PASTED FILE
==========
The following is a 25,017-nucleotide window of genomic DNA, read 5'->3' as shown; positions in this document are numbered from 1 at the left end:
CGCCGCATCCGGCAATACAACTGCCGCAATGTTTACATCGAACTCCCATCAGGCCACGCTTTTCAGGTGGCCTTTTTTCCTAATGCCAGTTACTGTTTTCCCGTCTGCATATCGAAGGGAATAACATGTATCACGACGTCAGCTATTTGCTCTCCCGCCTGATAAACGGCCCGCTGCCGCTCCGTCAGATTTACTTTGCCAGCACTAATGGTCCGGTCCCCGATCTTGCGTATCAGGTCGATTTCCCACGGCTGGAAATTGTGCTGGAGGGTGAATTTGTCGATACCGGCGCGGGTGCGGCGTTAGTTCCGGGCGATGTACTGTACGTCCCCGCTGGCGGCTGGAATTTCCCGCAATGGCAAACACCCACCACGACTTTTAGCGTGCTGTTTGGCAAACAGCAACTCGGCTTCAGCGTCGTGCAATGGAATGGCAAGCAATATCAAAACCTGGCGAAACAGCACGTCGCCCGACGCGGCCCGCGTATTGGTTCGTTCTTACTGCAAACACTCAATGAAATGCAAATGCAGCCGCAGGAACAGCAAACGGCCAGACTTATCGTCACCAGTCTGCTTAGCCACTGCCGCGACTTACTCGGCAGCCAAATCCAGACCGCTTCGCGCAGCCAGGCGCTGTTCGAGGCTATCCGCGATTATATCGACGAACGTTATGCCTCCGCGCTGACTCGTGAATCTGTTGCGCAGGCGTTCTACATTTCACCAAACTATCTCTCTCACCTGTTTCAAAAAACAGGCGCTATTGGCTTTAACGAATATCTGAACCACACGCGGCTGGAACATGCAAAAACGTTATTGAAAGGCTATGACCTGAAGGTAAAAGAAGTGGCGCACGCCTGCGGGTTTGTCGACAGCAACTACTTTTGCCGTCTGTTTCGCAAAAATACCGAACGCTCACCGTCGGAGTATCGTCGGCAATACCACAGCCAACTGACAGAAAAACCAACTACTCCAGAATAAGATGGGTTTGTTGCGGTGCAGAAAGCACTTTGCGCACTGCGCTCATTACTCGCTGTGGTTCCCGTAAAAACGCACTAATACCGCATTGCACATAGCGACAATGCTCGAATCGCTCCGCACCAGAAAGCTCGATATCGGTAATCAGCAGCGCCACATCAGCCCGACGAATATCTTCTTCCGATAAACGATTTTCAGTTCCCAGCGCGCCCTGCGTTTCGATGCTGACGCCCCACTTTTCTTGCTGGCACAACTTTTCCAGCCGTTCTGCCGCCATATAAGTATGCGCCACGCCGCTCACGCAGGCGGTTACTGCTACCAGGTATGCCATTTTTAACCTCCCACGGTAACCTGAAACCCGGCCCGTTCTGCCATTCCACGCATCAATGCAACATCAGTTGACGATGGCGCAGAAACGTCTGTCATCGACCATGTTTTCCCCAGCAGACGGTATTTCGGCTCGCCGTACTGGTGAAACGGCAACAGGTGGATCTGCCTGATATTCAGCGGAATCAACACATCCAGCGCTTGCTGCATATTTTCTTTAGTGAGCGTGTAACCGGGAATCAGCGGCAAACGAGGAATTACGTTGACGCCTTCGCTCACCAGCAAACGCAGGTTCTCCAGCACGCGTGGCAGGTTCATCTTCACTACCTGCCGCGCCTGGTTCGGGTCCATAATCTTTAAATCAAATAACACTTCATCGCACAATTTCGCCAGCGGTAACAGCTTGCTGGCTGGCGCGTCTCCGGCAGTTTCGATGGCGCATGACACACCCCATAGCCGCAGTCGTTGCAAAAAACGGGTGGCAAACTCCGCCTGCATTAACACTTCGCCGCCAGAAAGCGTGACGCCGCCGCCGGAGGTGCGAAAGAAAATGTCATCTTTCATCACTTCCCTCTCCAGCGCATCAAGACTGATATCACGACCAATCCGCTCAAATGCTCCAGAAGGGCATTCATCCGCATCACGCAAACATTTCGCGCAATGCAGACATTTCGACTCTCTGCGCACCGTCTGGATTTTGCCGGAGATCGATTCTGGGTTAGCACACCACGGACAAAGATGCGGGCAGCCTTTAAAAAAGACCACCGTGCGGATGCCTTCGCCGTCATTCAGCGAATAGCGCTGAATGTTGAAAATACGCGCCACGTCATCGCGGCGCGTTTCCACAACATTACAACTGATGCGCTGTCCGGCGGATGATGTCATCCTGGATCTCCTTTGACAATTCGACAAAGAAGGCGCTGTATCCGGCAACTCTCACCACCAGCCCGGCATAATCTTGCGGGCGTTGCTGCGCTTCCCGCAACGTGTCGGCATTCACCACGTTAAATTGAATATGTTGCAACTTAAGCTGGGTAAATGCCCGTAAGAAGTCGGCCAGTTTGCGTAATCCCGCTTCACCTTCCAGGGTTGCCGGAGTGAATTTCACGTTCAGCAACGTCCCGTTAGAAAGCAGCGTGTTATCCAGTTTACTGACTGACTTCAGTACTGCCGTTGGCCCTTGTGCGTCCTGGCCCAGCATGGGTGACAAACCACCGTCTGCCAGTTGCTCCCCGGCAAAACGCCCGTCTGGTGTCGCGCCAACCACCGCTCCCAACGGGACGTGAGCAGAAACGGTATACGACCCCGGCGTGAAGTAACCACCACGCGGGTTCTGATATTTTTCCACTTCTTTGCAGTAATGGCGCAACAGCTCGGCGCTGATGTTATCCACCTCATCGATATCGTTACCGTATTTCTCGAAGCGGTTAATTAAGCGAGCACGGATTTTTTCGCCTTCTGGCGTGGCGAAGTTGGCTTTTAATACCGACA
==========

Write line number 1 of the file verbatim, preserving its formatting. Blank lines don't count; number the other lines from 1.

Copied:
The following is a 25,017-nucleotide window of genomic DNA, read 5'->3' as shown; positions in this document are numbered from 1 at the left end: